Tintin on a string

Dossier ~ Friday 21st August 2009
The Crab with the Golden Claws - First animation (1947)]

While puppets may not feature a lot in Tintin, it's not that hard to find puppets of Tintin. Ask any of the visitors to the Hergé Museum in Louvain-la-Neuve. So without further ado, let the show begin!

What is a puppet ?

It may seem a little odd that we're making a link between Tintin and puppets, as we barely see any in Hergé's work. The closest thing to puppets we find in Tintin are the Jolly Follies, who appear at the end of Tintin and the Picaros. According to some specialists, giants can be categorised alongside puppets, in as much as they are known throughout the whole world and in all cultures. Here's another thing in common between puppets and Tintin : they are both worldwide phenomena ! Among the wide variety of puppets and Punch and Judy shows out there, we are mainly going to look at the ones inspired by Tintin. Tintin-themed puppet shows have already been held in Belgium, France, Holland and Quebec.

Visitors froma dim and distant past

Firstly, it's interesting to note the words used for " puppet " in other languages : in German it's " pupe "; Dutch " pop "; Italian " burattini ", " fantoccini " and " magatelli "; Spanish " titeres "; Portuguese " titires" , and in French the word for puppet is " marionnette ". In old French the term used was " marotte ", which comes from the name Marion, derived from Mary, mother of Jesus. Puppets can be mainly traced back to religious mythology. Stories from the primary Hindu texts and epics, the Mahabharata and Ramayana, are still acted out in puppet shows today. Epic sagas, such as The Song of Roland, are a popular source of material for portable puppet theatres, with their cast of wood and cloth actors.

Animated statuettes

Religious stories were the subject of plays in Mesopotamia in the fourth century BC. Archaeologists have discovered jointed statuettes, which are the long-lost ancestors of today's puppets. In the Middle Ages, this same type of spectacle could be seen at Saint Paul's Cathedral in London, where they put on the mystery play, the Descent of the Spirit. Boxley Abbey still has a Christ-on-springs, which was animated by puppeteers for an audience who were hungry for miracles. From the fifteenth century, puppet theatres, sometimes in permanent buildings, were founded in Paris, Brussels and Berlin. Here they put on plays with sacred themes, such as Samson and Delilah, and The Temptation of Saint Anthony. Puppet shows were not everybody's cup of tea : religious fundamentalists even managed to get them outlawed. They saw them as the work of the devil, and as types of magic and witchcraft.

Famous puppets

The ban on puppets imposed by the church had a beneficial effect on the world of puppeteering, leading to a wide variety of shows based on new secular themes. The nineteenth century would see puppet theatres multiply, either in permanent venues or during fairs. In Brussels, the Toone puppet theatre still attracts visitors from all over the world. Toone is the birthplace of Woltje (" the little Walloon " in Brussels dialect), who shares the limelight with his counterpart Tchantches (" the Frenchman " in Liège dialect). France used to have its own permanent theatres : the Champs-Elysées theatre, the Jardin des Plantes theatre (as seen in the film La Grande Vadrouille), the Bouffes-Picard theatre, and so on. But it was in Lyon that the most famous puppet to date was born, under the name of Guignol in 1808. His creator was Laurent Mourguet, a textile worker who lost his job when the local industry disappeared. Guignol became so famous that his name became a byword for puppet theatre.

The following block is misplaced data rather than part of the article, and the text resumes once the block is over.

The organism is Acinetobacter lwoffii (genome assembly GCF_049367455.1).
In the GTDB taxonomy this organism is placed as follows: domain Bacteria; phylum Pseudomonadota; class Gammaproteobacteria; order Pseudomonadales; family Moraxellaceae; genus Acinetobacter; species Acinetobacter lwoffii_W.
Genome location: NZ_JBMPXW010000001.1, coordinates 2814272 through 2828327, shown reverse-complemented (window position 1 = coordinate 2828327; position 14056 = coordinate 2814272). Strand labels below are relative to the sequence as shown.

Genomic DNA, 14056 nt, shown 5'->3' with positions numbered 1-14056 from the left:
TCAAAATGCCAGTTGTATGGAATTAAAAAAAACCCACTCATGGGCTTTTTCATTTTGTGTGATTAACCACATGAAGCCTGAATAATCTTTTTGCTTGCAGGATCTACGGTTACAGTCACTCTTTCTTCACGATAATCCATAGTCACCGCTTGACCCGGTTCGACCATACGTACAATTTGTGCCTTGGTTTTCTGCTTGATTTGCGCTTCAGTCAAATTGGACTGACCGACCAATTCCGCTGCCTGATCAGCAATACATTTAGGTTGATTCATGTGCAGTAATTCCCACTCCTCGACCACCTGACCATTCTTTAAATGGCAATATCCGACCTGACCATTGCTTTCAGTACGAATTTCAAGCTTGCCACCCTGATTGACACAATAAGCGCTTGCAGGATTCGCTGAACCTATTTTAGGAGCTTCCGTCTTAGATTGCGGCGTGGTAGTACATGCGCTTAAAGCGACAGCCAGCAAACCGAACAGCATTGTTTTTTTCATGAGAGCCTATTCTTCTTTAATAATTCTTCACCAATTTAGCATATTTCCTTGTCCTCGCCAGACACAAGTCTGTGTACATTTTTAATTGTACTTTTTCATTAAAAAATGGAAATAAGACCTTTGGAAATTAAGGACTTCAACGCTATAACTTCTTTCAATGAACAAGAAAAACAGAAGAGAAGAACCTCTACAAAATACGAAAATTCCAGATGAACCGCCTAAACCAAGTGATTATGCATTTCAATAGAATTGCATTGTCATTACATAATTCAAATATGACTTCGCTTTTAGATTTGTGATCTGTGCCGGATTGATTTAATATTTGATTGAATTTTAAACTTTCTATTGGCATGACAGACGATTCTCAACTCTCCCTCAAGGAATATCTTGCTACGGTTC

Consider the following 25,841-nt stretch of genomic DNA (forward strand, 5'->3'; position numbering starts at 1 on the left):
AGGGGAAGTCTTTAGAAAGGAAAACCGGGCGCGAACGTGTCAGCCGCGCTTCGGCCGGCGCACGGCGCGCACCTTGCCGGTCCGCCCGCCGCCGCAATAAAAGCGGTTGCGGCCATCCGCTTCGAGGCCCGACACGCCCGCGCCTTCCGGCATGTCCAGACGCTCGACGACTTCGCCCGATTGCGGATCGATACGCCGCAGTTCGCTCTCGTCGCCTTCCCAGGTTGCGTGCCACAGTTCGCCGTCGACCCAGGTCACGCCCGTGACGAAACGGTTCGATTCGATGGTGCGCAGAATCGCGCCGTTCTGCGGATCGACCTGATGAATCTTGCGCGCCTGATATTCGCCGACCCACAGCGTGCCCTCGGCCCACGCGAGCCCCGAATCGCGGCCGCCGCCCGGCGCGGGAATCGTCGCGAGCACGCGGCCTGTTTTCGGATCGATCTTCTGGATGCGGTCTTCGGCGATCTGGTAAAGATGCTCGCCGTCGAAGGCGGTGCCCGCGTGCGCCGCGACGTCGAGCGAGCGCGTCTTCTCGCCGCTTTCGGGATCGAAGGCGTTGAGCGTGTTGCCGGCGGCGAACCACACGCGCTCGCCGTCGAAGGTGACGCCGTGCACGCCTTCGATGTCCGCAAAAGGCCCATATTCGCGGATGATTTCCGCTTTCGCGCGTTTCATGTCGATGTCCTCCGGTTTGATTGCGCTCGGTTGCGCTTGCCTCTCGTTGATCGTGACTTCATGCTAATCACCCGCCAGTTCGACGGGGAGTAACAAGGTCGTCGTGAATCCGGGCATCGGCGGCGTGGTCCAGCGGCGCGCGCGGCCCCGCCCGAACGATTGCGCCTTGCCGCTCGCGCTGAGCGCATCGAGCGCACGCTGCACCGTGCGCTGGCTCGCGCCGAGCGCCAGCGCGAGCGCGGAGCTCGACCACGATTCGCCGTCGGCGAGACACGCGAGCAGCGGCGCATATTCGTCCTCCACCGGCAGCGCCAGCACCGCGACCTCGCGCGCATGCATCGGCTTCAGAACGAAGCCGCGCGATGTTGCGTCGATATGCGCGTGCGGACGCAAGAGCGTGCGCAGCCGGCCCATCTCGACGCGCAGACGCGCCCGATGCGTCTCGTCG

Tintin and puppets

At the start of the 1940s, Brussels was the location of several puppet theatres for children. One of them, Le Péruchet, was founded by Carlo Speder, who would become a friend of Hergé. Hergé gave Speder permission to create puppets of Tintin and Snowy. On 14 November 1940, before the play with real actors, the curtain rose on the first Tintin show, Tintin en Indes (Tintin in the Indies), which would become the star attraction during the holidays at the end of the year. Hergé designed the heading Nous irons voir (We shall see), in a " puppet theatre " style for one of the columns in the events calendar section of Le Soir newspaper.

Tintin puppets all over the world

Carlo Speder and Le Péruchet were still around at the launch of Tintin magazine in 1946. From school to school and beach to beach, the " Tintin caravan " featuring Tintin puppets brought joy to children all over the country, today's grandfathers ! Thanks to the success of these shows, rubber puppets were now sold in shops, and we can see some of them at the Hergé Museum. In Québec, between 1964 and 1974, Micheline Legendre led a team who put on their own versions of Prisoners of the Sun, Tintin in Tibet and Red Rackham's Treasure, with over 1,000 shows in an aptly named location called Le Jardin des Merveilles (The Garden of Marvels). These were a great success. We should also remember that the first full-length Tintin film, The Crab with the Golden Claws, filmed in 1946, was made using puppet animation. Puppets have always taken the lead when it comes to putting on The Adventures of Tintin in the world of multimedia. In 2004 a Snowy marionette starred alongside the cast of actors in the marvellous stage adaptation of The Castafiore Emerald produced by Am Stram Gram, the Swiss children's theatre company based in Geneva. The man controlling this marionette was visible on stage alongside Snowy. This production has been staged in Switzerland and France. Coincidentally it was also staged in Louvain-la-Neuve in Belgium, which is where the Hergé Museum is located, and where you can now see some of the aforementioned rubber puppets.

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